atypical chest pain
The commonest causes of chest pain in general practice are musculoskeletal (chest wall and spine) pains and psychogenic chest pain, often inter-linked.
Strains of the intercostal, pectoral, back and shoulder muscles are extremely common but may worry patients unduly, especially if not immediately associated with a remembered injury. Overuse strains may not become painful for 24-48 hours. Sharp, short-lasting pains may be caused by spasms in these muscles at times when unexpected similar to to the way leg cramps occur when the muscle is not in use.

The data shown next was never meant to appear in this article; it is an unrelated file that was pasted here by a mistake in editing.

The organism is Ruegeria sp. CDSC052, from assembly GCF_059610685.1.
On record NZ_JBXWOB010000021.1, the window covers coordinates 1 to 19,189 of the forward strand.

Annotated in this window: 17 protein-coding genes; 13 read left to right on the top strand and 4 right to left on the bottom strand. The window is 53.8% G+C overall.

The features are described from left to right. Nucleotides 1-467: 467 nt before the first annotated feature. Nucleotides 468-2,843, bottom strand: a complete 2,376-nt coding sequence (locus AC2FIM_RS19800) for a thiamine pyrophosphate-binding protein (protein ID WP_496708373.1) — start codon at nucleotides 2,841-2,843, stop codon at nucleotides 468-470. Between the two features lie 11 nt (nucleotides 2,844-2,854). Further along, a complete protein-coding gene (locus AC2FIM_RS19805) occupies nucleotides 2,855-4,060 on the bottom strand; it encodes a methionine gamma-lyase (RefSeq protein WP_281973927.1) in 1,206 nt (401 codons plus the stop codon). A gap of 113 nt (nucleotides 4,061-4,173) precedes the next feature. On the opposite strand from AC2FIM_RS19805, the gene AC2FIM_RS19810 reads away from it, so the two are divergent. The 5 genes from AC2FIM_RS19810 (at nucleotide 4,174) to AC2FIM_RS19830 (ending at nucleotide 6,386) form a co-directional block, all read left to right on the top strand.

Pain and tightness in the chest also occur due to tension as with headache and so good history-taking is essential to reveal anxiety, stress and depression which may be the cause. When this can be confidently diagnosed, the patient can be saved from unnecessary investigations or even an unwarranted emergency admission.
Last reviewed 01/2018